The price range of rifle-rated inserts is very different from handgun protection. Clearly, steel Level III inserts will be the least expensive (under $100) and thinner polyethylene inserts will cost more. When it comes to buying Level III bulletproof inserts though, the price must be considered relative to the weight and thickness. And, in the case of rifle protection, weight and thickness do vary quite a bit more.
A steel insert may only cost $65, but at 8-10 lbs., is doubling or tripling the weight worth saving on the price? For placing in a student’s backpack, in particular, weight is a major consideration. We would NOT recommend going with a steel insert for this reason alone. The various polyethylene (poly) inserts that we found online range in price from $199 to $700; weight ranges from 3 lbs. to just over 5 lbs. (the sizes differ here, so keep that in mind – an 11” x 14” insert is obviously going to weight more than a 10”x12”); and thickness ranges somewhere between .7 inches and 1.1 inches.
Below is a comparison of the different Level III rifle-rated backpack inserts…
Backpack Insert - Rifle & Hand Gun Protection (Level III) Comparison by Price, Weight & Thickness
Traditionally, the thinner and lighter a poly insert is, the more expensive it is. At ShotStop®, we have developed a patented process and material called Duritium® that allows us to produce thinner and lighter inserts while keeping the costs much less than competitors – for example, a 10”x12” insert weighing 3.75 lbs. and 0.95” thick at $275 versus the DFNDR 9.5”x12.5”, 2.65 lbs., 0.7” insert at $600.
Made in the U.S.A. and the Berry Amendment
One other important thing to consider is WHERE the backpack insert is manufactured. “Made in the U.S.A.” doesn’t necessarily mean that a product is 100 percent made in the United States. Certain components could be manufactured in foreign countries and then final production takes place in the U.S. Products that are Berry Compliant, however, fall in line with the Berry Amendment (first introduced in 1941), which requires the Department of Defense (DOD) to give preference in procurement to domestically produced, manufactured, or home-grown products. Essentially Berry Compliance helps promote the purchase of U.S. goods over other foreign-made goods – and it also ensures that a product is 100 percent made in the U.S.A. Many ballistics companies that sell bulletproof backpack inserts are selling products that are wholly or partially made in China, where manufacturing standards are not nearly as stringent and consistent as in the United States. To ensure you’re getting a product that stands up to the rigorous standards you should expect from anything that is supposed to stop bullets, check to see if the company is Berry Amendment Compliant.
Do Bulletproof Backpack Inserts Really Keep Our Kids Safe?
So, the big question covering all the questions we’ve addressed so far is this: DOES A BULLETPROOF BACKPACK INSERT WORK? Will it protect my child or me?
The purpose of a bulletproof backpack insert is to keep your child safe in an active shooter situation. We can talk all day about the number of shots an insert is rated to stop, how thin or light it is, but if it is not available to the student or isn’t properly used, it won’t be good for anything.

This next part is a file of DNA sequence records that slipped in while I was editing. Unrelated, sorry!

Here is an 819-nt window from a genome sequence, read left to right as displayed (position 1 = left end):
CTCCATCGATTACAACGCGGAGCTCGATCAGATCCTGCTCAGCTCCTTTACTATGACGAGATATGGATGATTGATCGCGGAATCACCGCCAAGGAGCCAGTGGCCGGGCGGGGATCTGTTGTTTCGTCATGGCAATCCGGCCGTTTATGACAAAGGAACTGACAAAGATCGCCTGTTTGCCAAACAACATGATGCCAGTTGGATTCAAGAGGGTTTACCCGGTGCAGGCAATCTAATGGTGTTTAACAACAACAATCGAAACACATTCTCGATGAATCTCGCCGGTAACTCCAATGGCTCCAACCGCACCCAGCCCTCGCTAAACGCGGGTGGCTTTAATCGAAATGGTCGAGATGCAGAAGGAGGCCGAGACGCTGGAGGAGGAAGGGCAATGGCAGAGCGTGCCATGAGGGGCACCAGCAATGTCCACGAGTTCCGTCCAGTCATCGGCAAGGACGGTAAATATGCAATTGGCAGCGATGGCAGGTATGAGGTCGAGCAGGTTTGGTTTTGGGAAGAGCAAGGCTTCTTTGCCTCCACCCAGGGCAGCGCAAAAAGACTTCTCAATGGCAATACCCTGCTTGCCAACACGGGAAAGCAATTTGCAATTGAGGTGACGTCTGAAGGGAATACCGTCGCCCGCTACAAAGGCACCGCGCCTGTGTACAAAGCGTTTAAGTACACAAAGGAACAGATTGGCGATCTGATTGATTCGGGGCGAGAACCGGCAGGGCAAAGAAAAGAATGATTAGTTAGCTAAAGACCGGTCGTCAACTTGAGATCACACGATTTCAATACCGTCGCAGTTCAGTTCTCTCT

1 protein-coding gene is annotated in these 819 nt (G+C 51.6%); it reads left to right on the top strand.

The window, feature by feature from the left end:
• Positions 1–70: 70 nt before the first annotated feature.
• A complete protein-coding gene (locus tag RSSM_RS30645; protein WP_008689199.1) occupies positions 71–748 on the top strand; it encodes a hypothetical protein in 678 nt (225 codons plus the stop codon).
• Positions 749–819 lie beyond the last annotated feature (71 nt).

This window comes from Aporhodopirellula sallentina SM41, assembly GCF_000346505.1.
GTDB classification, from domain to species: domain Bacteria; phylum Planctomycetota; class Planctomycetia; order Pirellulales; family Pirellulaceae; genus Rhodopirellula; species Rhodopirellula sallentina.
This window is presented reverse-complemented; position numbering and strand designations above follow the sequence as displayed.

Any backpack insert should be placed in the back of the bag; this also takes advantage of the added benefit of anything else in the bag being hit first, thus improving the effectiveness of the insert. As shown in the illustrations below, the backpack should be held in such a way that it covers the head and chest.
A question that comes up often is, “What if the kids can’t or don’t carry their backpack throughout the school?” This is a very good question. Different schools have different rules, but in some cases a child’s backpack may be in a locker, out of reach in an emergency situation. An option for this is to keep the ballistic insert nearby inside a desk or with a stack of books on the desk. For middle and high school students who may carry books outside a backpack from class to class, the insert can be included in that stack of books. Again, this is where thickness and weight become very important.
Keeping Our Kids and Ourselves Safe
By no means is a bulletproof backpack insert the ONLY solution to keeping our kids safe in school and ourselves safe at work or in public areas. There are many other ideas, products, systems, and education that will help keep our kids safer in school and make public areas safer. A backpack insert is a single measure that provides both protection and peace of mind and should be used in conjunction with open communication with your children, their school, and the administration of a school district.
WE OFTEN USE THE ANALOGY OF A FIRE EXTINGUISHER.
Every public building in America is required to have one or more fire extinguishers on site. This is not a requirement because the government expects every building will have a fire, but it’s in place in case there is a fire, there’s a much better chance of saving lives when a fire extinguisher is available in the event a fire does happen. The same is true for the bulletproof backpack insert: we all hope it is never needed; if an active shooter situation DOES happen, however, there’s a much better chance of survival if the right protection is available.
We’ve shared a lot of information here, and hopefully you feel more educated about the options available when it comes to bulletproof backpack inserts. We saved our most important piece of advice for last: DO YOUR RESEARCH! Don’t get caught up in the fear of the moments following a mass shooting event, but rather explore your options and make the decision that works best for you and your family. We will do our best to keep the data in this article updated, but things change – prices, weights and other specifics may get updated. In fact, we know that the NIJ is in the process of launching a new standard, likely to go into effect by the end of 2019. So, don’t rely on just one source; do your research and let us know if we can help with anything.